In Israel, there are very few those who think the Netanyahu government is prepared to initiate an all-out war against Hamas and Islamic Jihad in Gaza. One of these skeptics is Jonathan Rosen, who, in an op-ed for the Jerusalem Post, argues “anyone who looks past this government’s public rhetoric, media spin and even this exceptional strike to examine closely its four year track record closely will have a hard time finding any indication that it genuinely intends to take significant action to change the situation in and around Gaza. On the contrary, it seems plainly evident that Netanyahu and his fellow decision-makers have been content with the status quo....this government’s policies vis-à-vis Hamas-controlled Gaza prove those claims to be empty rhetoric or, in blunter terms, a pack of lies. Even after the Jabari assassination, the facts, after all, tell a starkly different story.”
The Jerusalem Post editorial also gives one the sense that there are doubts about the Israeli government’s commitment to remove Hamas from Gaza, especially since Hamas is a useful propaganda tool. Still, the editorial suggests that if a military operation is launched at all, “Israel should make an effort to explain itself to the international community…. the latest round of escalation has convinced many — including senior members of the present government and the military establishment — that Israel must restore deterrence by ratcheting up its response to Palestinian belligerence.... Before such an operation is launched — if it is launched at all — Israel should make an effort to explain itself to the international community. World opinion might be stacked against Israel, but we must not give up hope.”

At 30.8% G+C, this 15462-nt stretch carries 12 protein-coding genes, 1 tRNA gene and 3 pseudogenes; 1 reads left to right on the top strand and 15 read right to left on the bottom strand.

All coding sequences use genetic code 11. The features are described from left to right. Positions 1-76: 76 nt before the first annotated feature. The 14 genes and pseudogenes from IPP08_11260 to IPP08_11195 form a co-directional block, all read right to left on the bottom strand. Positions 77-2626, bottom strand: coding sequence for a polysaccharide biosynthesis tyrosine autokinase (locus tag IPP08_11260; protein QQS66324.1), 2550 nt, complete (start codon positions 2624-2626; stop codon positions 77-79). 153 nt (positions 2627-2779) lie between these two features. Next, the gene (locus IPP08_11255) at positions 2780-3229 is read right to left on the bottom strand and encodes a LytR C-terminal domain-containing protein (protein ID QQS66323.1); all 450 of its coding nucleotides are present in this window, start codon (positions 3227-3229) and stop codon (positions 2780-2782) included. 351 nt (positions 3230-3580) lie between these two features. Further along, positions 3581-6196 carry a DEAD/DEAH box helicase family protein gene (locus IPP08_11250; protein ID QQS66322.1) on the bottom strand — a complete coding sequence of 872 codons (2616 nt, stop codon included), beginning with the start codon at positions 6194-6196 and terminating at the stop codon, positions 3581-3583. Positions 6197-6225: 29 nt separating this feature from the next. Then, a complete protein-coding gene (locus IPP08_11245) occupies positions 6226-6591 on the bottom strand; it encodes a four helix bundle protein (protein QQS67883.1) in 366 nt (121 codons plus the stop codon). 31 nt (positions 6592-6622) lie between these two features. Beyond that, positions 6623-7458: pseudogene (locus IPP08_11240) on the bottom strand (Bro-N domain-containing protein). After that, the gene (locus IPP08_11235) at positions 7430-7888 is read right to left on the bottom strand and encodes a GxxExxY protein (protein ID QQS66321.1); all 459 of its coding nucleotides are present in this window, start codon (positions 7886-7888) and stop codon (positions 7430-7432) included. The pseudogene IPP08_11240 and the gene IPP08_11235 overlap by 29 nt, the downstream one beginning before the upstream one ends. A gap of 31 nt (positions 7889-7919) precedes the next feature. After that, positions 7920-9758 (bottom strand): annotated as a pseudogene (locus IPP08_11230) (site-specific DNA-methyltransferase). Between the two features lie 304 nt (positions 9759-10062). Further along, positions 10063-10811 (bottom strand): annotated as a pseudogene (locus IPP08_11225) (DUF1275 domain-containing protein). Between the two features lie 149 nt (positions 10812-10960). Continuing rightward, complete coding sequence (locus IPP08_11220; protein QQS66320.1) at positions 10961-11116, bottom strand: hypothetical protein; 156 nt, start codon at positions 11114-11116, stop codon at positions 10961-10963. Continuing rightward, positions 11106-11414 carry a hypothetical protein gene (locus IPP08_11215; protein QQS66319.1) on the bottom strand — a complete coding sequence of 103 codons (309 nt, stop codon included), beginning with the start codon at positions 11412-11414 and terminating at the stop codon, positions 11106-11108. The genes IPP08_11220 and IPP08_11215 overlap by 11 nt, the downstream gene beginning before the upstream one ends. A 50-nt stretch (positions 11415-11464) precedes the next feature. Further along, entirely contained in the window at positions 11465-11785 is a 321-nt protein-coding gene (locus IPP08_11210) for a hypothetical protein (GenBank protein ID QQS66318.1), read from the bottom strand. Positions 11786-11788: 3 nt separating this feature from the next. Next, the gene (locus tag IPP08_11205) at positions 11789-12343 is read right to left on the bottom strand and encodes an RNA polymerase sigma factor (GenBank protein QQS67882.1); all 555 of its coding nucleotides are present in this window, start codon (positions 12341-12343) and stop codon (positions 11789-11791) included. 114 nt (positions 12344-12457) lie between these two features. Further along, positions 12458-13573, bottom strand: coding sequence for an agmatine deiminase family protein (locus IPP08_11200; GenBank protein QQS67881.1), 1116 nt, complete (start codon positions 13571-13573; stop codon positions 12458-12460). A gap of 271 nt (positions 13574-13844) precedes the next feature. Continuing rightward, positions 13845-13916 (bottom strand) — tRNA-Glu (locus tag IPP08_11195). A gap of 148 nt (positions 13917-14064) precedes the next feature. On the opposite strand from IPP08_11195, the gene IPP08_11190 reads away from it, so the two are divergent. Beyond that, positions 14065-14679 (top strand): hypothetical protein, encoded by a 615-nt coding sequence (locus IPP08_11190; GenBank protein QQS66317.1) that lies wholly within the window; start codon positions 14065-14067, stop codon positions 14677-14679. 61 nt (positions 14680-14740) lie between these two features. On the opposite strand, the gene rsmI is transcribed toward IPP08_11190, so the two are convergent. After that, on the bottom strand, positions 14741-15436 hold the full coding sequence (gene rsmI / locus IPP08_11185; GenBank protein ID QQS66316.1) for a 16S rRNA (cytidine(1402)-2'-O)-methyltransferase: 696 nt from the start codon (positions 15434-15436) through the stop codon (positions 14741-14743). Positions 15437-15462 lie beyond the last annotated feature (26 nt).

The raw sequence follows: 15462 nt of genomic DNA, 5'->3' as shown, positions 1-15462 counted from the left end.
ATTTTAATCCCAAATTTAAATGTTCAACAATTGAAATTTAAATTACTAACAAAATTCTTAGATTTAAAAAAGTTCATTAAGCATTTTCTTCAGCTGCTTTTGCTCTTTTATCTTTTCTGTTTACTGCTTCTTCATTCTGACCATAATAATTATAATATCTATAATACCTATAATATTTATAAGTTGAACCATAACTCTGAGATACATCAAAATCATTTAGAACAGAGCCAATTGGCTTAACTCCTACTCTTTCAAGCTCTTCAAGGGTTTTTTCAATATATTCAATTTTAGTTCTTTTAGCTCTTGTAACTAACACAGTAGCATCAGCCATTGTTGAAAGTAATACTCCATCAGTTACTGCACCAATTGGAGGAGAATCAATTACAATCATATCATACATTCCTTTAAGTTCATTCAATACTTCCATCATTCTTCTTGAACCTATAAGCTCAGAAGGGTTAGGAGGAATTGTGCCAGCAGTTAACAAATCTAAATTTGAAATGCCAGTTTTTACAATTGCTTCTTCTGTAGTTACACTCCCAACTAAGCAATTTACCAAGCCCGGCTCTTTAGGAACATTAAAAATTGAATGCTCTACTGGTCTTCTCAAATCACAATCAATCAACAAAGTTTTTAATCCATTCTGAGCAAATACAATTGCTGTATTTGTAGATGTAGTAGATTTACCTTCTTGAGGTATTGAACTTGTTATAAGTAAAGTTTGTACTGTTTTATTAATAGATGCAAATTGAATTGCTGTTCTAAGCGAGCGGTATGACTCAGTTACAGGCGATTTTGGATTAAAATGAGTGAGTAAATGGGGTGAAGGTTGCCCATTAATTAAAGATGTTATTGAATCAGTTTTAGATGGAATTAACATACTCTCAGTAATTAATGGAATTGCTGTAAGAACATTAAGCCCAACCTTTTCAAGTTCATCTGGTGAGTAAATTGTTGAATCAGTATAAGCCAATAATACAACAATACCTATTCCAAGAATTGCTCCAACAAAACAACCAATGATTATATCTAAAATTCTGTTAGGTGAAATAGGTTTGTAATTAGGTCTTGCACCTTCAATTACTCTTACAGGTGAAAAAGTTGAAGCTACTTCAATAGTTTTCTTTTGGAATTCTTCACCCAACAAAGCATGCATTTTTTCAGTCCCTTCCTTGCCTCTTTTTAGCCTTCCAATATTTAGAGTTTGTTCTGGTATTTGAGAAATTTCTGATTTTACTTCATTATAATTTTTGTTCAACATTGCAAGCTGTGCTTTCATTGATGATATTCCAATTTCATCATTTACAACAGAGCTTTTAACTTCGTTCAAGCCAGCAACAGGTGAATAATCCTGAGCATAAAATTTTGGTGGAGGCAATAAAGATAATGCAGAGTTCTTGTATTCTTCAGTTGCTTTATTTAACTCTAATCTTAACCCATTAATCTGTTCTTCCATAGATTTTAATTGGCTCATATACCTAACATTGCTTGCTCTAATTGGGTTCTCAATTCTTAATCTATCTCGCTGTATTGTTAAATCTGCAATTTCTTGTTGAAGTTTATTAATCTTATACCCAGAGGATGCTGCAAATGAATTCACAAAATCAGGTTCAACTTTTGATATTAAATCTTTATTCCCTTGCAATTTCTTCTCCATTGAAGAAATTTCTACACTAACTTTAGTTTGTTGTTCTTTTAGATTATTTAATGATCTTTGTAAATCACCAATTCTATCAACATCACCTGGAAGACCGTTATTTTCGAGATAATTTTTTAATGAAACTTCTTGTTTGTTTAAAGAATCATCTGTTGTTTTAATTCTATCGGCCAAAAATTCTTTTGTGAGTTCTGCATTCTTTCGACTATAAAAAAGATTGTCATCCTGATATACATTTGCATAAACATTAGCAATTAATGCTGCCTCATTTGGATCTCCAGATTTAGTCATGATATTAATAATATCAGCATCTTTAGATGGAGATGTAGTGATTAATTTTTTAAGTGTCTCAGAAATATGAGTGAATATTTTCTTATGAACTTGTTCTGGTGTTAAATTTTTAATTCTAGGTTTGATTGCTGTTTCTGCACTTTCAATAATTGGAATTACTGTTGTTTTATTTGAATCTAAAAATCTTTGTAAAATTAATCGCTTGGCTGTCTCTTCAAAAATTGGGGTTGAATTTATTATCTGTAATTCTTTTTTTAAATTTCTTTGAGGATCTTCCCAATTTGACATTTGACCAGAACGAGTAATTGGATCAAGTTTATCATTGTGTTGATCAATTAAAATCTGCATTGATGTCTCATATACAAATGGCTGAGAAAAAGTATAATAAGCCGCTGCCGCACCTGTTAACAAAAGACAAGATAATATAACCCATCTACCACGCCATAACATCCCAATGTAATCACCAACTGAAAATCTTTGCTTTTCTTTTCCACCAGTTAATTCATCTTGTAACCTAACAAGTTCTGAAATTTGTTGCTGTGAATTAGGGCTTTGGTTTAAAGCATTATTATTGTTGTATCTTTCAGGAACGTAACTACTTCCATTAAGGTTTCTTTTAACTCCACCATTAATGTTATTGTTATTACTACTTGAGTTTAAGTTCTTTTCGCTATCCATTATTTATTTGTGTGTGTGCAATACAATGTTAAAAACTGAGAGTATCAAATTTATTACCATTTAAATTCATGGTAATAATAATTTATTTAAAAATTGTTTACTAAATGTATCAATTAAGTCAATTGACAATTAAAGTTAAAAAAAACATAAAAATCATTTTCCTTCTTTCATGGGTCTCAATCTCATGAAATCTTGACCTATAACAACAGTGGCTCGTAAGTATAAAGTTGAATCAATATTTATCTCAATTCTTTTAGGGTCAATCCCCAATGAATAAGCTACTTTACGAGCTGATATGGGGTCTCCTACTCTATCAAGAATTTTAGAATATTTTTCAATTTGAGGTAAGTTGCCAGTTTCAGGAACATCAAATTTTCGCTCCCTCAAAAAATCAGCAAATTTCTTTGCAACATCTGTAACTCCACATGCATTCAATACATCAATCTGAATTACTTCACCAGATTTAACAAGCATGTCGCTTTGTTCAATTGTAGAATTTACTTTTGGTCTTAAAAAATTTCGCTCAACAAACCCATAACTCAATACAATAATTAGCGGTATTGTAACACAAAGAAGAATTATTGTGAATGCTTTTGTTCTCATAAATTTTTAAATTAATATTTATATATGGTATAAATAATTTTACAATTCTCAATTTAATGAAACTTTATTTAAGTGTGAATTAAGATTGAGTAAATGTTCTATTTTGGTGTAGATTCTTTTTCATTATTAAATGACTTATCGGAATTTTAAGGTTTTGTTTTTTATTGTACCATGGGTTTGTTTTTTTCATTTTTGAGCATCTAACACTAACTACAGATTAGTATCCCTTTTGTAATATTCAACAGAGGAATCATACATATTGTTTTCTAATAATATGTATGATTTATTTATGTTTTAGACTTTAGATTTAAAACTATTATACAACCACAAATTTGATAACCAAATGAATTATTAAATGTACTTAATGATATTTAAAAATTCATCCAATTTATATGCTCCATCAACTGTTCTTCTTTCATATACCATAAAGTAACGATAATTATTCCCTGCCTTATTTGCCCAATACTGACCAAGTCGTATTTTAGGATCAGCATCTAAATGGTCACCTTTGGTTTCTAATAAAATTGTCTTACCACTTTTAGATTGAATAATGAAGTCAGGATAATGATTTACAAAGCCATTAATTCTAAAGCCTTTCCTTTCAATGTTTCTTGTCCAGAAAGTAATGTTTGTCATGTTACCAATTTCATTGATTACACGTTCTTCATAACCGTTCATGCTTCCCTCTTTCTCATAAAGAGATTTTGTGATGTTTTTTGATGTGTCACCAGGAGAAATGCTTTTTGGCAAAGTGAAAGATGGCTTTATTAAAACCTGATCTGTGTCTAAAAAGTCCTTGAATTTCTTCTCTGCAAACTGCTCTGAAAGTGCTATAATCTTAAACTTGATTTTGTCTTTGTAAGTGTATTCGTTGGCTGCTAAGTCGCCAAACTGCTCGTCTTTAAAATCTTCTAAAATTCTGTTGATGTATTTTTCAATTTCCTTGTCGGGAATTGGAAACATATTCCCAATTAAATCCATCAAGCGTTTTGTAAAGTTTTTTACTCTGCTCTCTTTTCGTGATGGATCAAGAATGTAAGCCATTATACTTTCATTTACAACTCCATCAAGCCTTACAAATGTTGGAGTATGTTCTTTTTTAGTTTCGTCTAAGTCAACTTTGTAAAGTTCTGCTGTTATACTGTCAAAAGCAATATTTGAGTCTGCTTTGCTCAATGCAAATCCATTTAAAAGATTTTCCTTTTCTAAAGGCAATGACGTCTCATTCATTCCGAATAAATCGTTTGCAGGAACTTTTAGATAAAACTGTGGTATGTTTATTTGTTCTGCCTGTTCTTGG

Others in the region are concerned that, even if Hamas’ attacks on Israel were justified, the timing of these attacks couldn’t have been worse. As Lebanon’s The Daily Star points out, coming only two weeks before the Palestinians make their case before the United Nations for non-member state status, the attacks are likely to cause more harm than do any good: “If the rocket fire was all the work of Hamas, there is the question of why they were fired in the first place....Hamas and other Palestinian groups must realize that ever since the wave of popular uprisings has rocked the Arab world, focusing attention in other directions, nothing significant has changed in their military equation with the Jewish state. The tactical value of taking on Israel while the Palestinians are trying to secure observer state status at the United Nations, and divided in the first place between Hamas and the PA, is practically nil.”